Version: v1, Published online: 1998
Retrieved November 18, 2018, from https://www.rep.routledge.com/articles/thematic/theology-political/v-1
The concept of political theology was the subject of important controversies in European, and especially German, philosophy, social science and jurisprudence in the twentieth century. After the First World War, a debate took place between the jurist Carl Schmitt, an influential right-wing critic of parliamentary democracy in the Weimar Republic, and the theologian Erik Peterson. Another debate was occasioned by a new, leftist political interpretation of biblical texts in the years after 1960. In that context, ‘political theology’ designates philosophical positions influenced by neo-Marxist philosophies, such as the critical theory of the Frankfurt School. The earlier controversy between Schmitt and Peterson played a role in this later debate as well. Johann Baptist Metz is probably the most important representative of political theology in the later controversy.
In his writings on the problem of the legitimacy of the modern state and its constitution, the jurist Carl Schmitt focused on the question of sovereignty. In his view, the sovereignty of the modern state is derived from an earlier theological tradition centred on God’s existence and nature. The modern theory of the state, Schmitt held, had shifted the idea of God’s omnipotence, which theologians understood as determined only by God’s goodness, to the concept of the sovereignty of the people. Rousseau (§3), for example, had described ‘the general will’ as the expression of the absolute will of a state’s citizens, which could never be wrong or evil. The problem is that when reference to transcendence is abandoned, the notion of the state that remains is despotic, as, for example, in Hobbes’ Leviathan (see Hobbes, T. §7). To describe the fundamental condition of modern politics, Schmitt introduced the notion of a situation of exemption. In a situation of exemption, radical political movements and charismatic leaders are allowed to annul laws simply by a decision to do so. Schmitt articulated a principle which helped to support both left- and right-wing political messianism: ‘Authority, not truth, makes law’.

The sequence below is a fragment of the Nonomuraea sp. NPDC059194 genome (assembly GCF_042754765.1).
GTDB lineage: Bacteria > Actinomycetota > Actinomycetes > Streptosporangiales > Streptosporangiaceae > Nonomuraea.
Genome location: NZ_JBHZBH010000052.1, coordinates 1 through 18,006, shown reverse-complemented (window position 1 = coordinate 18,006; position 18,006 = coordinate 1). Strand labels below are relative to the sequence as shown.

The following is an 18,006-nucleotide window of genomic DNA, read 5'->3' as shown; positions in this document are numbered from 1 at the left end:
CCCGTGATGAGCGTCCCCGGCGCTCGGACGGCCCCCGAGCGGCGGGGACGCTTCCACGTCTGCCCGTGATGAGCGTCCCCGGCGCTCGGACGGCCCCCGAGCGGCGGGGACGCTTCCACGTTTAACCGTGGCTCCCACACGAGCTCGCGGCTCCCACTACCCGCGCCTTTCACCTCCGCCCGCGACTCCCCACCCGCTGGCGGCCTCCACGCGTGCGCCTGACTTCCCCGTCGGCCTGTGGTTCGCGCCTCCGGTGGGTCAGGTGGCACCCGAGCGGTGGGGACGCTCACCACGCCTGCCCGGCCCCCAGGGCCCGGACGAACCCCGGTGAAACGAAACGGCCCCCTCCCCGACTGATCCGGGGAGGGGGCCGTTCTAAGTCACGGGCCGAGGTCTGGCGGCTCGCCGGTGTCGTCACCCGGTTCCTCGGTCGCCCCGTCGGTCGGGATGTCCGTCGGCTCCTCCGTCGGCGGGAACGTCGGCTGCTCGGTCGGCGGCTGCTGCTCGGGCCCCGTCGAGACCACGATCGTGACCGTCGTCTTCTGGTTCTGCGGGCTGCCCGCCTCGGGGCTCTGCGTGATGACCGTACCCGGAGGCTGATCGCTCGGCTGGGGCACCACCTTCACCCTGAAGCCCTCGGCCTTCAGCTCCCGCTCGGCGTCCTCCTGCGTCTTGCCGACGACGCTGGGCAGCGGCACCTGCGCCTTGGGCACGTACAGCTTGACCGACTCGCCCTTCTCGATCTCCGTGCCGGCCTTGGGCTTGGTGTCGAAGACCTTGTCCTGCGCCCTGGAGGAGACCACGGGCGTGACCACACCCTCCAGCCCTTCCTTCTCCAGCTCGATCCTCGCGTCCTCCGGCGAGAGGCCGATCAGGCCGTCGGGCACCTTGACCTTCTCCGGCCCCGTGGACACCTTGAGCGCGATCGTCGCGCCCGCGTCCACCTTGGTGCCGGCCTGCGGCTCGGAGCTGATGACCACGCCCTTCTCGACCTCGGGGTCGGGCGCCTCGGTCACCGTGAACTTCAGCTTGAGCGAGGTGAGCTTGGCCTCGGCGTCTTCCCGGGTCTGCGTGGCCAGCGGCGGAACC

The most important opposition to Schmitt’s account of the political theology of the modern state did not arise either from classical theories of natural law, in the Aristotelian or Thomistic traditions, or from a Kantian theory of law as based on arguments supported by practical reason. Instead it came from a theologian, Erik Peterson, who had converted to Catholicism from Protestantism. Peterson emphatically rejected Schmitt’s understanding of the voluntary character of law as theological. He based his argument against Schmitt’s position on historical as well as philosophical grounds. He pointed to the decision of the early Church to reject Arianism and to accept the doctrine of the Trinity. One of the consequences of this position was set out by Augustine, Peterson thought. In his De civitate Dei (City of God), Augustine rejects a version of political theology which he thinks he finds in Eusebius of Caesarea; instead, Augustine maintains that there is and must be a separation between the City of God, on the one hand, and the earthly city, or state, on the other. In Peterson’s view, this Christian position effectively undermines any possibility of a political theology of the sort Schmitt propounded.
After the Second World War, the Catholic theologian Johann Baptist Metz established a new version of political theology. In the 1960s, and especially during the time of Vatican II (1962–5), the Catholic Church was engaged in a process of reform and was searching for a renewed dialogue with the society in which it found itself. Metz’s political theology was part of this larger trend. Metz took a positive view of the Enlightenment and modern freedom of thought, and saw his position as a legitimate consequence (supported by biblical studies) of modern anthropology. Like his teacher Karl Rahner, Metz was concerned to bring the work of Thomas Aquinas into contemporary philosophical discussion. In his earlier writings, Metz also followed Rahner in trying to integrate Kant’s transcendental philosophy and German idealism in general with the philosophical presuppositions of systematic theology. These efforts significantly transformed the Neo-Thomist account of human nature.
Metz’s political theology was also based on a critical understanding of Kant’s account of human freedom and Marx’s concept of history. To some extent, it was influenced also by the views of Horkheimer and Adorno, who were critical of the Enlightenment and of modern theories of rationality, and by Benjamin’s view of history as ‘one single catastrophe where we perceive a chain of events’ (1950, Thesis IX). So understood, political theology constitutes an important theological theory of modern times. At its heart, there is the concept of an eschatological reservation with regard to all stages of progress and emancipation in history. This feature of Metz’s political theology allows it to avoid the sort of mistakes for which Peterson reproached Schmitt.
Lutz-Bachmann, Matthias. Theology, political, 1998, doi:10.4324/9780415249126-K112-1. Routledge Encyclopedia of Philosophy, Taylor and Francis, https://www.rep.routledge.com/articles/thematic/theology-political/v-1.
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